Idea of the Day: Glencore poised to outperform as oil slumps

What: crude oil has fallen sharply in today’s session and has made a fresh low for 2017. The crude oil price has generally had a torrid few months, and Brent crude oil has fallen $10 since the end of May. For those of you who trade oil, it is worth looking at the stocks most correlated to the oil price.

What: crude oil has fallen sharply in today’s session and has made a fresh low for 2017. The crude oil price has generally had a torrid few months, and Brent crude oil has fallen $10 since the end of May. For those of you who trade oil, it is worth looking at the stocks most correlated to the oil price. Below we did a simple correlation analysis to find which commodity company had the strongest correlation to the oil price, and to see which company is the least sensitive to the move in the crude price.

How: Our analysis, which looks at daily correlations, has found that Glencore has the lowest correlation with the Brent crude price since the start of the year, and has moved with Brent just 18% of the time. In contrast, BP and Shell have moved with the oil price 35% and 39% of the time since January. Although Glencore’s correlation with the oil price has increased in recent months, it has not increased by nearly as much as BP’s, which stands at 63% since May compared to 34% for Glencore and 43% for Shell.

However, June has been a game-changer for the oil producers with BP and Shell moving with the oil price 75% and 71% of the time, respectively. In contrast, Glencore’s correlation with oil has remained relatively stable this month at 33%, even though the oil price has been under sustained pressure.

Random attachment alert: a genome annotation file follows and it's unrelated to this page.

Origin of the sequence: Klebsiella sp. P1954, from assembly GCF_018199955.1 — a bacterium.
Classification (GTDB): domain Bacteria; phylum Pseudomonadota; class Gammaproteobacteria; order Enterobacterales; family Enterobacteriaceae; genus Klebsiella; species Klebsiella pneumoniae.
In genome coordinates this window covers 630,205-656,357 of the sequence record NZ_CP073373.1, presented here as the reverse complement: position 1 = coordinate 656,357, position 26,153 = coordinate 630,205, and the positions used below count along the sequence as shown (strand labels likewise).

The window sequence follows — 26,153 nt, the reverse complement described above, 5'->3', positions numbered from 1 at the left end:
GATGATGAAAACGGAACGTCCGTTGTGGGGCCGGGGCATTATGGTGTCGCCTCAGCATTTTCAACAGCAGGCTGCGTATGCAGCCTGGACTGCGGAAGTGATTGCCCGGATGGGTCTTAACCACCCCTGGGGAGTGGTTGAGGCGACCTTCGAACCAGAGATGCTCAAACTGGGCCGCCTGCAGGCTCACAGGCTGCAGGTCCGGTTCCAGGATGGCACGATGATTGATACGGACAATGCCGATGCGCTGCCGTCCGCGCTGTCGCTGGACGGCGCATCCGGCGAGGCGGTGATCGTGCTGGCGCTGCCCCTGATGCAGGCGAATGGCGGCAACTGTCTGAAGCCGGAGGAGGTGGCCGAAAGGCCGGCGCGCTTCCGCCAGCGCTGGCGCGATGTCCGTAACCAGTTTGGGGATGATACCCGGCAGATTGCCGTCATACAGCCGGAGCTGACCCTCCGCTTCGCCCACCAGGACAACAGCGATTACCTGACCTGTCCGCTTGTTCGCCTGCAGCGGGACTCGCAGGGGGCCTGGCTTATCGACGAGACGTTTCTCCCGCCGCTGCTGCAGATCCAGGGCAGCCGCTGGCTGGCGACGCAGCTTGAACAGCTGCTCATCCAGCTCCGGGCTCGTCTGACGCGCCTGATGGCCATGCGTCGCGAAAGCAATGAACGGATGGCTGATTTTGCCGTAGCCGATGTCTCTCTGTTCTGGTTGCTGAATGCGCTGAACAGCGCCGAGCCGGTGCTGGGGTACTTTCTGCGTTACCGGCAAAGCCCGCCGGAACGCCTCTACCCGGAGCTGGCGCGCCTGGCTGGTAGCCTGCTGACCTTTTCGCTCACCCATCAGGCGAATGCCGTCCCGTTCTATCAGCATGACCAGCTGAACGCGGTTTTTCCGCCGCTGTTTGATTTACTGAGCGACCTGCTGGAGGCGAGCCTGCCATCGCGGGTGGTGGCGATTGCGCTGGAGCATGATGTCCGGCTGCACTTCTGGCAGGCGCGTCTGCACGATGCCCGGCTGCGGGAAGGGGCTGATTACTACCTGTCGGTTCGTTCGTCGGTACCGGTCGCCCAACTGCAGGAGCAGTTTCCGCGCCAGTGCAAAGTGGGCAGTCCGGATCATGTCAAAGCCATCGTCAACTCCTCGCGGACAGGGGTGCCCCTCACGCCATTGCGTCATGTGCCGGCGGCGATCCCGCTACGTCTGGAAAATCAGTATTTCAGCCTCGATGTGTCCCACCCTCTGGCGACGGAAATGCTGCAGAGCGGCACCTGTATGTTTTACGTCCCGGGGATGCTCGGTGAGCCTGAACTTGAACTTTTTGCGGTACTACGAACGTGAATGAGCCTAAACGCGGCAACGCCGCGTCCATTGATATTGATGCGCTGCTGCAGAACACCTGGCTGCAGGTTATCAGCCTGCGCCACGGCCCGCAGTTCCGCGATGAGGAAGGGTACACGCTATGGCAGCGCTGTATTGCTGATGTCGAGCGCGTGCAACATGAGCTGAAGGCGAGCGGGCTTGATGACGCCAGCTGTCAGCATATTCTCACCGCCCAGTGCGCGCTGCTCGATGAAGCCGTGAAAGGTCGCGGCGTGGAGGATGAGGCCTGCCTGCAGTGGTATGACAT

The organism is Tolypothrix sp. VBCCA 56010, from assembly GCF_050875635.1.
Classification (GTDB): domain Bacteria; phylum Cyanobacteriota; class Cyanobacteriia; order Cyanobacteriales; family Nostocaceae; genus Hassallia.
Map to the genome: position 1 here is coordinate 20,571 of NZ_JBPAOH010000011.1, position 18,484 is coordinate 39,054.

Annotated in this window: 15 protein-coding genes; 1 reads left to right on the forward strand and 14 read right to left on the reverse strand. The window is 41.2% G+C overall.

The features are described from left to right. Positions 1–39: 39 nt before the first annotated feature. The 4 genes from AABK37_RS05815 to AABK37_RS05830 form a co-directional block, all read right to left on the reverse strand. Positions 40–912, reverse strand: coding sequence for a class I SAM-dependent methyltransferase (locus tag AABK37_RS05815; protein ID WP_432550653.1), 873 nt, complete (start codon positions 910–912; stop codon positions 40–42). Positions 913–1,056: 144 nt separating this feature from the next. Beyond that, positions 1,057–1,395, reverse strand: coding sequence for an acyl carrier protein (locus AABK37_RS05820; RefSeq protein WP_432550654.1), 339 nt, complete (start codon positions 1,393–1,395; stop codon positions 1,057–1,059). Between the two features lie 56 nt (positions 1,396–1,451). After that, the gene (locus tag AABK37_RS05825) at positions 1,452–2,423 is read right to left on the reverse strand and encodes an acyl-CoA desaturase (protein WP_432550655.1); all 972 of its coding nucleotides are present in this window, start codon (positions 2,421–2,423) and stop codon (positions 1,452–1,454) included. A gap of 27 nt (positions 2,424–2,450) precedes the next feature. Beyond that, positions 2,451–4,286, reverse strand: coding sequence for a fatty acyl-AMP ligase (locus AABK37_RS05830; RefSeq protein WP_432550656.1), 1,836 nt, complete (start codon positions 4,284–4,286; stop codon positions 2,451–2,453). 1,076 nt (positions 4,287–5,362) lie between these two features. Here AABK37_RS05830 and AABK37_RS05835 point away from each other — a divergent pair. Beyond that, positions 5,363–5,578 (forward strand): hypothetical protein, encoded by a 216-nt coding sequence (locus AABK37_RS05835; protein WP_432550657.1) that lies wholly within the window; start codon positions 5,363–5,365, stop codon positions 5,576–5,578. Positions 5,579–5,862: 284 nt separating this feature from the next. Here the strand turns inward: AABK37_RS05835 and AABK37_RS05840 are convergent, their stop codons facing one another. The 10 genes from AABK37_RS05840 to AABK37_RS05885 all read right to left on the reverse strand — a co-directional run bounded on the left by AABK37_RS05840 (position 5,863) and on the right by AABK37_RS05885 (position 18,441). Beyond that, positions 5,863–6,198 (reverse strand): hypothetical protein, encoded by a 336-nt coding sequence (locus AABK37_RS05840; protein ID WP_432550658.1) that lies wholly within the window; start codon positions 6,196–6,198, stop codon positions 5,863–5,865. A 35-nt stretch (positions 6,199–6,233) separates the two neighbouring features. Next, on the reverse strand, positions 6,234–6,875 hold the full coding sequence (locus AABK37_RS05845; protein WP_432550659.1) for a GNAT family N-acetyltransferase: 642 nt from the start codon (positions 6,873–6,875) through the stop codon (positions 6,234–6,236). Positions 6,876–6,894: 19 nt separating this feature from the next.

It shouldn’t be surprising that large oil producers are correlated so closely to the oil price compared to a commodity trader, such as Glencore. Although Glencore has a physical oil business, it does not pump oil out of the ground, and can make money when the oil price rises and falls. Of course, Shell and BP’s trading arms can also make money when the oil price slumps, however, the BP and Shell production businesses suffer, which can eradicate the benefit of having a trading arm.

Surprisingly, even though Glencore is less correlated to the oil price, its share price has underperformed Shell and BP since April this year, and has continued to underperform even as the oil price has tumbled sharply since the end of May. Thus, Glencore could be due a recovery, and we believe that Glencore’s underperformance vs. Shell and BP is unsustainable if the oil price continues to tumble.

Chart 1: 

Source: City Index and Bloomberg 

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